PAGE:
Western Australian state election, 1933

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Western Australian state election, 1933
Western Australia
← 1930 8 April 1933 1936 →

All 50 seats in the Western Australian Legislative Assembly
  First party Second party
  Philip Collier.jpg Sir James Mitchell.jpg
Leader Philip Collier James Mitchell
Party Labor Nationalist/Country coalition
Leader since 16 April 1917 17 May 1919
Leader's seat Boulder Northam (lost seat)
Last election 23 seats 27 seats
Seats won 30 seats 19 seats
Seat change Increase7 Decrease8
Percentage 45.48% 44.82%
Swing Increase7.08 Decrease10.13

Premier before election

James Mitchell
Nationalist/Country coalition

Elected Premier

Philip Collier

Elections were held in the state of Western Australia on 8 April 1933 to elect all 50 members to the Legislative Assembly. The one-term Nationalist-Country coalition government, led by Premier Sir James Mitchell, was defeated by the Labor Party, led by Opposition Leader Philip Collier.

The election occurred at the height of the Great Depression, and was notable for four reasons. Firstly, it is, to date, the only Western Australian election at which a sitting Premier has been defeated in his own seat, with Sir James Mitchell losing his Northam seat to Albert Hawke. It has also been the only election (apart from the ministerial by-elections in December 1901) where over half a Ministry have been defeated at an election—apart from Mitchell, Hubert Parker, John Scaddan and John Lindsay all lost their parliamentary seats. Secondly, three future Premiers, Frank Wise (1943–1945), Albert Hawke (1953–1959) and John Tonkin (1971–1974), were elected to Parliament on the same day. Thirdly, it was held on the same day as the secession referendum, which was passed by 68% of voters despite their choice of a party to lead the State who had persistently opposed secession. Finally, the Nationalists fell to third place at the election in terms of seats, meaning that the Country Party, who had more seats in parliament, were able to name the Opposition Leader until Labor's eventual defeat in the 1947 election. This result was in part possible due to the malapportionment in the Western Australian parliament which created more seats in mining areas, where the Labor Party was dominant, and in agricultural areas, where the Country Party was dominant.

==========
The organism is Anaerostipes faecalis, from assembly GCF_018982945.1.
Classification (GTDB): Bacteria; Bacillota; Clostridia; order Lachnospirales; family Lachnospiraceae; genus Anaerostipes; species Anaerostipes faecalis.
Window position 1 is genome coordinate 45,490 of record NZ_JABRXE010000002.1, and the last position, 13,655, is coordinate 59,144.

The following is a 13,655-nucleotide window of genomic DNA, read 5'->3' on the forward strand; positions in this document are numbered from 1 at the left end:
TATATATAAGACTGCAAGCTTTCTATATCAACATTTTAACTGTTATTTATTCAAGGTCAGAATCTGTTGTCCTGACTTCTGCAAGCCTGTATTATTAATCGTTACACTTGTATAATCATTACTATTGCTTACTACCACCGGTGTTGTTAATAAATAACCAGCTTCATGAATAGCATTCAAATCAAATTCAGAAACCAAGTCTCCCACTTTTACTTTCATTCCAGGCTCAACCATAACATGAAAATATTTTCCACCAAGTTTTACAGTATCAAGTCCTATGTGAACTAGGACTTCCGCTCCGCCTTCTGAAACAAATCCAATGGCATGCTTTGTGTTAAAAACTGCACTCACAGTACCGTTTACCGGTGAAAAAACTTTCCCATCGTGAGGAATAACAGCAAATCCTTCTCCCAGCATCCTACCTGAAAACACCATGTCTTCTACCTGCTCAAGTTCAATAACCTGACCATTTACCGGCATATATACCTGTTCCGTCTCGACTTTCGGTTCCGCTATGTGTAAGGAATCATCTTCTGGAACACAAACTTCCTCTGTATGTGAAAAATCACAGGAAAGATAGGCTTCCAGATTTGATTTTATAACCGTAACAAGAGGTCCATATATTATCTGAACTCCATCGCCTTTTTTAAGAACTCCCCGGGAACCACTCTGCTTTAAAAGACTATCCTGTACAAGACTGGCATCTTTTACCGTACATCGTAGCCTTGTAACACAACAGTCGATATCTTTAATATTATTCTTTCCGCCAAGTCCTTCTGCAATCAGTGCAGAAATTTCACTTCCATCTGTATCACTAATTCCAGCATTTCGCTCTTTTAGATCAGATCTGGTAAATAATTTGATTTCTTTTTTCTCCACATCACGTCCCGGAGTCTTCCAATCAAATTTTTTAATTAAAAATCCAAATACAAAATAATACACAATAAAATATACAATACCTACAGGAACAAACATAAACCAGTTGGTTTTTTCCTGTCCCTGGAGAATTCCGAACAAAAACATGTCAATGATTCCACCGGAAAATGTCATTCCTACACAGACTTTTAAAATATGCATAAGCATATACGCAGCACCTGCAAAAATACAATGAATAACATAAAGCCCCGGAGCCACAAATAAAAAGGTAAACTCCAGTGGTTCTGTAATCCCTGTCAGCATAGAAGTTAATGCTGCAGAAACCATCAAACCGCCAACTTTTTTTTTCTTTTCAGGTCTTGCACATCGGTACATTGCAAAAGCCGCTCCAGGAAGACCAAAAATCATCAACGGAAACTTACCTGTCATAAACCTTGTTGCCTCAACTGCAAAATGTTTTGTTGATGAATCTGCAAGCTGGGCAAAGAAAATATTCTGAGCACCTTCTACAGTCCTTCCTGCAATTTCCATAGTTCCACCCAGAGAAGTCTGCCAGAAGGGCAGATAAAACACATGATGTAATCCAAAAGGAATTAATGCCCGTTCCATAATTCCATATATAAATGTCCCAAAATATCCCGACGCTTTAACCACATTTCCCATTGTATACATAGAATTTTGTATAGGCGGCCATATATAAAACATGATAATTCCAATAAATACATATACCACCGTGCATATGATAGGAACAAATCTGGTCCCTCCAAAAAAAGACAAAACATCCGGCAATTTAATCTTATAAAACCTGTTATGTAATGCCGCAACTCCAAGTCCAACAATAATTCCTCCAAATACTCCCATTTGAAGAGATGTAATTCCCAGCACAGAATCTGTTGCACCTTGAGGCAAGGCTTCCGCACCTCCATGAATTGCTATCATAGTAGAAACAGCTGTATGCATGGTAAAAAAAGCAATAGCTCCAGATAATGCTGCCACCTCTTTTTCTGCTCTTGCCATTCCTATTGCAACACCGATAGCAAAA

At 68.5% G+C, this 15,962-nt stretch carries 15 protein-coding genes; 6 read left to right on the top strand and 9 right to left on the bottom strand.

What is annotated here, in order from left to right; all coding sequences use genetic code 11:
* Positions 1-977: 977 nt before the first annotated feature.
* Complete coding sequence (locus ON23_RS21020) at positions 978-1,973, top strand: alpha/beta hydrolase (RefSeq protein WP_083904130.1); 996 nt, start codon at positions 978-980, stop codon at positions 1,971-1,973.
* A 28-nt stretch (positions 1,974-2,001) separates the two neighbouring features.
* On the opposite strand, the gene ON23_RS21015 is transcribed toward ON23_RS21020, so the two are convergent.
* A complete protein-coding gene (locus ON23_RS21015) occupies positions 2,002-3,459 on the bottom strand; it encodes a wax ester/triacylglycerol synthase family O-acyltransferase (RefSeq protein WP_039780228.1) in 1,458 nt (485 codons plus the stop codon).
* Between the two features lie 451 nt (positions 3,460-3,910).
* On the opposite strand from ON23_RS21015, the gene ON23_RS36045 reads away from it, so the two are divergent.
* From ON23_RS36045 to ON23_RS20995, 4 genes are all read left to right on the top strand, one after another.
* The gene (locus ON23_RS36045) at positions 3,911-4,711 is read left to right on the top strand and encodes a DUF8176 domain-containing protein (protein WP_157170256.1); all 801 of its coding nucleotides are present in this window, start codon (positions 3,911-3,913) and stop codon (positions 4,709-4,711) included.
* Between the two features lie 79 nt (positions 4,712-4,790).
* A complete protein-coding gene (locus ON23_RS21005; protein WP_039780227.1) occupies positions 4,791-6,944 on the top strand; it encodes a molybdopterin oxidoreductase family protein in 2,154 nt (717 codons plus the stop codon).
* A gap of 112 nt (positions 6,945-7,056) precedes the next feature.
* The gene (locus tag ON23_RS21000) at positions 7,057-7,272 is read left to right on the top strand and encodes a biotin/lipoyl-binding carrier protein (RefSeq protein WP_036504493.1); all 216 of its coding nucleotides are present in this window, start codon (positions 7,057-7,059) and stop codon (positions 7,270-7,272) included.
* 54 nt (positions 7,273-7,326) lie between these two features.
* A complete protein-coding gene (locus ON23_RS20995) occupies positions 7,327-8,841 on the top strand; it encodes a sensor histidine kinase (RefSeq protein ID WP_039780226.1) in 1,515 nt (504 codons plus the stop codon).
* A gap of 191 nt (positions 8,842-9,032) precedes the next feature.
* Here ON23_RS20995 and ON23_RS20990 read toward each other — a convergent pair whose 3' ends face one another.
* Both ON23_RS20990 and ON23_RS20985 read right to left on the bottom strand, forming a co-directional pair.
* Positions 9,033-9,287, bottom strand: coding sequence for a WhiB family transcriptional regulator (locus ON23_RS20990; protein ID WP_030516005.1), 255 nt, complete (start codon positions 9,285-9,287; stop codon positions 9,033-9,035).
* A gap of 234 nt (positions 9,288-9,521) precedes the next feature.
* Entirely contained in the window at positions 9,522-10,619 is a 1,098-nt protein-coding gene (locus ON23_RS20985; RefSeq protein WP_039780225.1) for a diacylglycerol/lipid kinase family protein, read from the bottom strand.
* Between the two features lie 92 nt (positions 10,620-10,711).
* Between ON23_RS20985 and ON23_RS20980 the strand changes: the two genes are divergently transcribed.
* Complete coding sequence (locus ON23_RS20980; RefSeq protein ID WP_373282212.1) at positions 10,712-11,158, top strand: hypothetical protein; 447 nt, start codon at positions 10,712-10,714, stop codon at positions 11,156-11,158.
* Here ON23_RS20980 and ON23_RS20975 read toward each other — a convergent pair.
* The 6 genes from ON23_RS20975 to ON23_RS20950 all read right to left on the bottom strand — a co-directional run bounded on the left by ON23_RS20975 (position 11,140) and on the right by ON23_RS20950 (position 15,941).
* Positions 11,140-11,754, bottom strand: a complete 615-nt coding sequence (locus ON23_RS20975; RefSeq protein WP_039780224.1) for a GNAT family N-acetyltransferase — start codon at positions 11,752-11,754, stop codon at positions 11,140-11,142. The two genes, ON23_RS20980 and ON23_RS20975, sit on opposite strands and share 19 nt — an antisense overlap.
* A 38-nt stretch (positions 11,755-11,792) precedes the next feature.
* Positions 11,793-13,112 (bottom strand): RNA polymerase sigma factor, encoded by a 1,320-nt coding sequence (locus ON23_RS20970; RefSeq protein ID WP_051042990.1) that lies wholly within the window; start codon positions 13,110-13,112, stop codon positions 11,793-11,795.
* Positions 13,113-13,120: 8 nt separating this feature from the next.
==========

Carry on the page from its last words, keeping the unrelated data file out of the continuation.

Two changes of affiliation had occurred in the previous term, which resulted in the Country Party increasing their parliamentary strength in the Assembly to 12 members. Arnold Piesse, who as an independent had defeated former Country Party leader Alec Thomson in his Katanning seat at the 1930 election, joined the Country Party, as did Richard Sampson, the long-serving member for Swan who had been elected a Nationalist.

Retiring members[edit]

At the time of the election, the seat of West Perth was vacant. Its previous member, former Attorney-General and Nationalist MLA Thomas Davy, died suddenly on 18 February 1933, aged 42, while playing bridge with his wife and two friends at the Savoy Hotel. He was succeeded at the election by Robert Ross McDonald, who went on to lead the Nationalist Party from 1938 and was instrumental in forming the Western Australian branch of the Liberal Party in 1945.


At the election, 10 sitting members were defeated—nine Nationalists and one Country member. 8 of these seats were won by Labor, while Sussex was won by fellow Nationalist Edmund Brockman, and in Mount Marshall, Independent candidate Frederick Warner defeated Country member and Minister John Lindsay. (Warner went on to join the Country Party.) The only loss to Labor was the seat of Pilbara, which had been vacated by retiring member Alfred Lamond, and was won by the Nationalists' Frank Welsh.

Western Australian state election, 8 April 1933
Legislative Assembly
<< 19301936 >>

Enrolled voters 205,312[1]
Votes cast 186,012 Turnout 90.60% +16.15%
Informal votes 4,156 Informal 2.23% +1.10%
Summary of votes by party
Party Primary votes  % Swing Seats Change
  Labor 82,702 45.48% +7.04% 30 + 7
  Nationalist 55,522 30.53% –5.65% 8 – 7
  Country 25,980 14.29% –4.48% 11 – 1
  Ind. Nat. 2,199 1.21% +1.21% 0 ± 0
  Communist 442 0.25% +0.25% 0 ± 0
  Independent 14,918 8.20% –2.70% 1 + 1
Total 186,012     50  
1 237,197 electors were enrolled to vote at the election, but 9 of the 50 seats were uncontested—6 Labor seats representing 20,069 enrolled voters, 1 Nationalist seat representing 4,139 voters and 2 Country seats representing 7,677 voters.

See also[edit]